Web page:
Virtual screening for the discovery of bioactive natural products

Institute of Pharmacy/Pharmacognosy, Leopold-Franzens University of Innsbruck, Innrain 52c, 6020 Innsbruck, Austria.
Fortschritte der Arzneimittelforschung. Progress in drug research. Progrès des recherches pharmaceutiques 02/2008; 65:211, 213-49. DOI: 10.1007/978-3-7643-8117-2_6
Source: PubMed

ABSTRACT In this survey the impact of the virtual screening concept is discussed in the field of drug discovery from nature. Confronted by a steadily increasing number of secondary metabolites and a growing number of molecular targets relevant in the therapy of human disorders, the huge amount of information needs to be handled. Virtual screening filtering experiments already showed great promise for dealing with large libraries of potential bioactive molecules. It can be utilized for browsing databases for molecules fitting either an established pharmacophore model or a three dimensional (3D) structure of a macromolecular target. However, for the discovery of natural lead candidates the application of this in silico tool has so far almost been neglected. There are several reasons for that. One concerns the scarce availability of natural product (NP) 3D databases in contrast to synthetic libraries; another reason is the problematic compatibility of NPs with modern robotized high throughput screening (HTS) technologies. Further arguments deal with the incalculable availability of pure natural compounds and their often too complex chemistry. Thus research in this field is time-consuming, highly complex, expensive and ineffective. Nevertheless, naturally derived compounds are among the most favorable source of drug candidates. A more rational and economic search for new lead structures from nature must therefore be a priority in order to overcome these problems. Here we demonstrate some basic principles, requirements and limitations of virtual screening strategies and support their applicability in NP research with already performed studies. A sensible exploitation of the molecular diversity of secondary metabolites however asks for virtual screening concepts that are interfaced with well-established strategies from classical pharmacognosy that are used in an effort to maximize their efficacy in drug discovery. Such integrated virtual screening workflows are outlined here and shall help to motivate NP researchers to dare a step towards this powerful in silico tool.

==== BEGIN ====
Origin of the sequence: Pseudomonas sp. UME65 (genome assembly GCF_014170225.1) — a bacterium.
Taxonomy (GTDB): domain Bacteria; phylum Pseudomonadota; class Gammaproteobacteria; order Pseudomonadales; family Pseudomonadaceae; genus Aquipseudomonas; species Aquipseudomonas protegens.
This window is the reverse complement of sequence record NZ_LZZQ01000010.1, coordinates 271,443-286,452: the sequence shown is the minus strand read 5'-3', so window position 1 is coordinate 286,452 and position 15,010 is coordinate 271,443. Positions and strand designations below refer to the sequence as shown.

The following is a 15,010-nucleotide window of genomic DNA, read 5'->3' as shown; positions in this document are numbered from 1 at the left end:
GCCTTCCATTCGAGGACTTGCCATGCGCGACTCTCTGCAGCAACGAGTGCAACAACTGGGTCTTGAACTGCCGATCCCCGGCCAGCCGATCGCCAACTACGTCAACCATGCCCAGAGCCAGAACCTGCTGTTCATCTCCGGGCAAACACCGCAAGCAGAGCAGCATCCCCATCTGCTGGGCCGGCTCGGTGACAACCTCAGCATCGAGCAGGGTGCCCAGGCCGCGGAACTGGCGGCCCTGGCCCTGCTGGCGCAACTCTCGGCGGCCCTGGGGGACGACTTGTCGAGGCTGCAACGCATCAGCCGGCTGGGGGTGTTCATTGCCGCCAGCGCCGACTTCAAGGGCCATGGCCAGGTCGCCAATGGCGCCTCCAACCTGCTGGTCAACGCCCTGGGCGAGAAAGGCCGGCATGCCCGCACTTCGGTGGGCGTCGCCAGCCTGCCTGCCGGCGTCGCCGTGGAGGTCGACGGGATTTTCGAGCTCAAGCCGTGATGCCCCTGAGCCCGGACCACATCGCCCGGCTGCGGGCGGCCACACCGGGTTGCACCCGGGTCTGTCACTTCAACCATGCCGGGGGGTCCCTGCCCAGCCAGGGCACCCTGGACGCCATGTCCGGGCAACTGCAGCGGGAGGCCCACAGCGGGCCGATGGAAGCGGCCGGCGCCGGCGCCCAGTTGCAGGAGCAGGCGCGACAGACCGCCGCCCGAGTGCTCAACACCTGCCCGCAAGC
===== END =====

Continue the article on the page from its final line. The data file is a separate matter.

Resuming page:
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    Pharmaceutical Biology 03/2014; 52(8). DOI:10.3109/13880209.2013.874534 · 1.24 Impact Factor
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    • "Accessed 2012) to identify novel inhibitors of HpPPAT that could serve as lead compounds for the design of antibiotics that target H. pylori infection. The vHTS computational screening technique automatically and individually docks compounds from a specified database into the active site of a target protein, and estimates the binding affinity of the target protein toward the docked compound by using scoring functions [25–27]. Two docking programs, CDOCKER [28] and LigandFit [29], were used to screen a large number of compounds that are available in the PubChem compound database. "
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    ABSTRACT: Helicobacter pylori is a major etiologic agent associated with the development and maintenance of human gastritis. The goal of this study was to develop novel antibiotics against H. pylori, and we thus targeted H. pylori phosphopantetheine adenylyltransferase (HpPPAT). PPAT catalyzes the penultimate step in coenzyme A biosynthesis. Its inactivation effectively prevents bacterial viability, making it an attractive target for antibacterial drug discovery. We employed virtual high-throughput screening and the HpPPAT crystal structure to identify compounds in the PubChem database that might act as inhibitors of HpPPAT. d-amethopterin is a potential inhibitor for blocking HpPPAT activity and suppressing H. pylori viability. Following treatment with d-amethopterin, H. pylori exhibited morphological characteristics associated with cell death. d-amethopterin is a mixed inhibitor of HpPPAT activity; it simultaneously occupies the HpPPAT 4'-phosphopantetheine- and ATP-binding sites. Its binding affinity is in the micromolar range, implying that it is sufficiently potent to serve as a lead compound in subsequent drug development. Characterization of the d-amethopterin and HpPPAT interaction network in a docked model will allow us to initiate rational drug optimization to improve the inhibitory efficacy of d-amethopterin. We anticipate that novel, potent, and selective HpPPAT inhibitors will emerge for the treatment of H. pylori infection.
    PLoS ONE 09/2013; 8(9):e74271. DOI:10.1371/journal.pone.0074271 · 3.23 Impact Factor
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    BMC Bioinformatics 12/2011; 12 Suppl 14(Suppl 14):S5. DOI:10.1186/1471-2105-12-S14-S5 · 2.58 Impact Factor
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